EU seeks quick deal on tax transparency
By Benjamin Fox
The EU is hoping to reach agreement on automatic exchange of data on overseas bank accounts, according to a letter sent to national capitals on Wednesday (24 April).
A letter from Irish finance minister Michael Noonan and EU tax commissioner Algirdas Semeta, sent to national capitals, called on governments to agree on automatic information exchange and tax savings rules.
Dear EUobserver reader
Subscribe now for unrestricted access to EUobserver.
Sign up for 30 days' free trial, no obligation. Full subscription only 15 € / month or 150 € / year.
- Unlimited access on desktop and mobile
- All premium articles, analysis, commentary and investigations
- EUobserver archives
EUobserver is the only independent news media covering EU affairs in Brussels and all 28 member states.
♡ We value your support.
If you already have an account click here to login.
Ireland, currently holding the EU presidency, wants to a deal by the end of June.
The letter said "concrete action at EU level would signal our collective intent, which is essential in tackling transnational tax fraud, tax evasion and aggressive tax planning."
Dublin is also keen to open talks with European micro-states including Liechtenstein, Monaco, Andorra, San Marino, as well as Switzerland, aimed at aligning bilateral tax agreements with EU law.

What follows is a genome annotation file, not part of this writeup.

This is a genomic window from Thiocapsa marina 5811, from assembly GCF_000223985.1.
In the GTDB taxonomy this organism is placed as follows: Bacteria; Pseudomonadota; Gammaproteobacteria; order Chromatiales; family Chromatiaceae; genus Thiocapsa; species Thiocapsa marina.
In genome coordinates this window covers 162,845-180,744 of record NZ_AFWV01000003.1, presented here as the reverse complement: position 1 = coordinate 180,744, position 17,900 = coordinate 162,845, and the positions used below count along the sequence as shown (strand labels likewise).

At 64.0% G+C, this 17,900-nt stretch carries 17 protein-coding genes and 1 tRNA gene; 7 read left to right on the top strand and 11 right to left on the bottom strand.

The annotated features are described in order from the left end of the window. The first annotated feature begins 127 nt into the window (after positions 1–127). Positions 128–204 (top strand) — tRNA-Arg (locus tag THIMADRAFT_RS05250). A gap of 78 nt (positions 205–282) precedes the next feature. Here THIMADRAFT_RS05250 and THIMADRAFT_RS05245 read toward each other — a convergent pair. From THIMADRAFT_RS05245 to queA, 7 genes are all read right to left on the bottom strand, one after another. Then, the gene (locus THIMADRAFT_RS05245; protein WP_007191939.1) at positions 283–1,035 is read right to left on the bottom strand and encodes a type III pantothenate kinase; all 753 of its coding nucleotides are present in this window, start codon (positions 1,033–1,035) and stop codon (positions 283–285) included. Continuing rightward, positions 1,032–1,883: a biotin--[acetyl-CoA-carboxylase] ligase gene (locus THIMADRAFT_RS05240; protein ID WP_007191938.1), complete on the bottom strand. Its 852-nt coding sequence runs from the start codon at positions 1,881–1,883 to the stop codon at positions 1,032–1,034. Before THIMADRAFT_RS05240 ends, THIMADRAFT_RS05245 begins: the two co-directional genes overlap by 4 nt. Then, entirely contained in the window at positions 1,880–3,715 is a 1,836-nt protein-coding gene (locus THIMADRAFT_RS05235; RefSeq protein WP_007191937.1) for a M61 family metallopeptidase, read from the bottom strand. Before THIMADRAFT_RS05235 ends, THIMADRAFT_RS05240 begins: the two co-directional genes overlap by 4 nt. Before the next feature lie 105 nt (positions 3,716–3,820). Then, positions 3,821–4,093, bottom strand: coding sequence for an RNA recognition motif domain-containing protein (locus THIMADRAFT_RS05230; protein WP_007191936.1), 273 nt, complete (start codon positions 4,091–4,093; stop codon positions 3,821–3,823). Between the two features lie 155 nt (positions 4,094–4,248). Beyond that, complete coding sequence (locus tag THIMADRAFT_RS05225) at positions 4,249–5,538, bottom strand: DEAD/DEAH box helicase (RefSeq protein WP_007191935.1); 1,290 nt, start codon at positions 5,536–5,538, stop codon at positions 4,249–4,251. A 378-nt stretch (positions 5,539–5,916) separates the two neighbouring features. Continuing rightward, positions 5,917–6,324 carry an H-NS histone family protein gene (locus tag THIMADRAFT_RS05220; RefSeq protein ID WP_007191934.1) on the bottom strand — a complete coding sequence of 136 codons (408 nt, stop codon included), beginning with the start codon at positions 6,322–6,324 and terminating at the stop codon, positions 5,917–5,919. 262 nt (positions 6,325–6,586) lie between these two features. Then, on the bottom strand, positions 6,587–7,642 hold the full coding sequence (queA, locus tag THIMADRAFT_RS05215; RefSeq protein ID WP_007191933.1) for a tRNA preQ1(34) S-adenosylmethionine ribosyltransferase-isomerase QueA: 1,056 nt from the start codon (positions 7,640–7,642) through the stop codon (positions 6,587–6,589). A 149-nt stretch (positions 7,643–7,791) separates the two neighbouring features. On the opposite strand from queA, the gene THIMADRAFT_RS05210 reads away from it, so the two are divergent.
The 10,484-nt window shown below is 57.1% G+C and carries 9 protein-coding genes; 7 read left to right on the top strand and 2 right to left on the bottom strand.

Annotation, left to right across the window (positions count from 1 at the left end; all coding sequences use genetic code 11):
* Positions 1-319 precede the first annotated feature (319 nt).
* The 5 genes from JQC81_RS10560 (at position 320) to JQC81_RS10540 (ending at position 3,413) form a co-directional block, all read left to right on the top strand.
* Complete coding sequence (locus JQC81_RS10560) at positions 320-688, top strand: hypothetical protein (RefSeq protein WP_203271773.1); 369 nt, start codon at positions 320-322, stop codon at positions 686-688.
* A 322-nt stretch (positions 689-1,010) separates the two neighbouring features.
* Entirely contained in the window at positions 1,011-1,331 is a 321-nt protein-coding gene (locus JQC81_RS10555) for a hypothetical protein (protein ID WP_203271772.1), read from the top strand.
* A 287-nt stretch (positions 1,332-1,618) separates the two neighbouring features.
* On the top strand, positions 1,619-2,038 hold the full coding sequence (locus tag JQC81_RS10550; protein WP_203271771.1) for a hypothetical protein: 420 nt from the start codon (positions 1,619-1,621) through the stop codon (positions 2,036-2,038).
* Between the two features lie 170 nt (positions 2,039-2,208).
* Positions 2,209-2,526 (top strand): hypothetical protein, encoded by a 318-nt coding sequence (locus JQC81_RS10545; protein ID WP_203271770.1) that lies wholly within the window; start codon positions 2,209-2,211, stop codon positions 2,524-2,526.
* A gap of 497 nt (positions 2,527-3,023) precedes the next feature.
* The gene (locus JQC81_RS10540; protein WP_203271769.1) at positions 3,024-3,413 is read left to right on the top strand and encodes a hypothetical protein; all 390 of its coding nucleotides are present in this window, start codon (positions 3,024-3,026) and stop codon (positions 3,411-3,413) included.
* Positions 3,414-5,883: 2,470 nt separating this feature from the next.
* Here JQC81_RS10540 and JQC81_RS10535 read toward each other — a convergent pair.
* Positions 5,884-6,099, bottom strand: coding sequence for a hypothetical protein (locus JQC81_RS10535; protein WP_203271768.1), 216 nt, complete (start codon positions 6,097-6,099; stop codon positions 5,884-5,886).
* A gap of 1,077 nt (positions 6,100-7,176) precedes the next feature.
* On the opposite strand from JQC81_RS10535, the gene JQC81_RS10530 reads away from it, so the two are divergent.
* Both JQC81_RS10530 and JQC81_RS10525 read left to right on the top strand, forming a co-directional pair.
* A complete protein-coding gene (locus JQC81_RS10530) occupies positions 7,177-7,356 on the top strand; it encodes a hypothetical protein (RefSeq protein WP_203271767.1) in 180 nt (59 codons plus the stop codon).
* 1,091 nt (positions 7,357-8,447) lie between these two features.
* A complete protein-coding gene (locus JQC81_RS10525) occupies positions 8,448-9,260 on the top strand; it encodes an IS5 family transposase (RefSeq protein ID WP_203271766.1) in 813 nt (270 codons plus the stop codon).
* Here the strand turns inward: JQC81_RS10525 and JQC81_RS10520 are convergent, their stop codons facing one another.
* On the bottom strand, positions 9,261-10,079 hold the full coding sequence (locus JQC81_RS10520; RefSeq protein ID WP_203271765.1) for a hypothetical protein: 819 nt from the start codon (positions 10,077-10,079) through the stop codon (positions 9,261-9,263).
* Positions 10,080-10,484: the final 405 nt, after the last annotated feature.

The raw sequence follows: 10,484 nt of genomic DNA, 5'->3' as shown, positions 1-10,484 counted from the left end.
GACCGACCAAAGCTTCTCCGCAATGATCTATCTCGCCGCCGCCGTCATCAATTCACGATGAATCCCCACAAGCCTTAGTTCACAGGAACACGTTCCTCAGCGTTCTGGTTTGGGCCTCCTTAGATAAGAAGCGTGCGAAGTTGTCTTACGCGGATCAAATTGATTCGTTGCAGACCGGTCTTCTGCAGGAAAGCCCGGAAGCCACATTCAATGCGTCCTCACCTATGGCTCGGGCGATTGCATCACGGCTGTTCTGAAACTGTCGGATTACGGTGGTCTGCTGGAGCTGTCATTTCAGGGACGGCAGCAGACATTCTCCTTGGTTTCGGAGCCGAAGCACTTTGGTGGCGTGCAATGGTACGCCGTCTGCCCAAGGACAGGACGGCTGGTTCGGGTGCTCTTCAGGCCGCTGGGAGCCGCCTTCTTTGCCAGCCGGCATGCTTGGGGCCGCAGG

The subject will top the agenda when EU leaders gather in Brussels for a summit in May.
Austria is now the last EU country to oppose EU legislation requiring banks and governments to exchange data on overseas bank accounts held by their citizens.
Clamping down on tax fraud and evasion has climbed the political agenda after the "offshoreleaks" revelations by the International Consortium of Investigative Journalism (ICIJ) in Washington revealed the true scale of tax revenues lost to evasion and avoidance.
A report prepared for the European Commission by Richard Murphy, the director of Tax Research UK, a think tank, estimated that EU governments lose around €1 trillion each year to tax evasion, a higher amount than governments spend on healthcare across the 27-country bloc.
The issue has also risen to prominence in France where former budget minister Jerome Cahuzac is facing fraud changes over his undeclared Swiss bank account.
MEPs and EU governments recently agreed on new rules requiring banks to disclose how much tax they pay on a country-by-country basis.
For his part, UK Prime Minister David Cameron sent a letter to the commission on Wednesday calling on governments to “break through the walls of corporate secrecy” by making information on the beneficial ownership of companies available in public registries.
“A lack of knowledge about who ultimately controls, owns and profits from companies leads to aggressive tax avoidance, tax evasion and money laundering, undermining tax bases and fuelling corruption across the world,” he said.
Meanwhile, on Tuesday, Semeta announced the launch of a tax governance platform to monitor national government policies tackling tax evasion and clamping down on tax havens.
He told reporters that the regime was an attempt to "protect the fairness of our tax systems."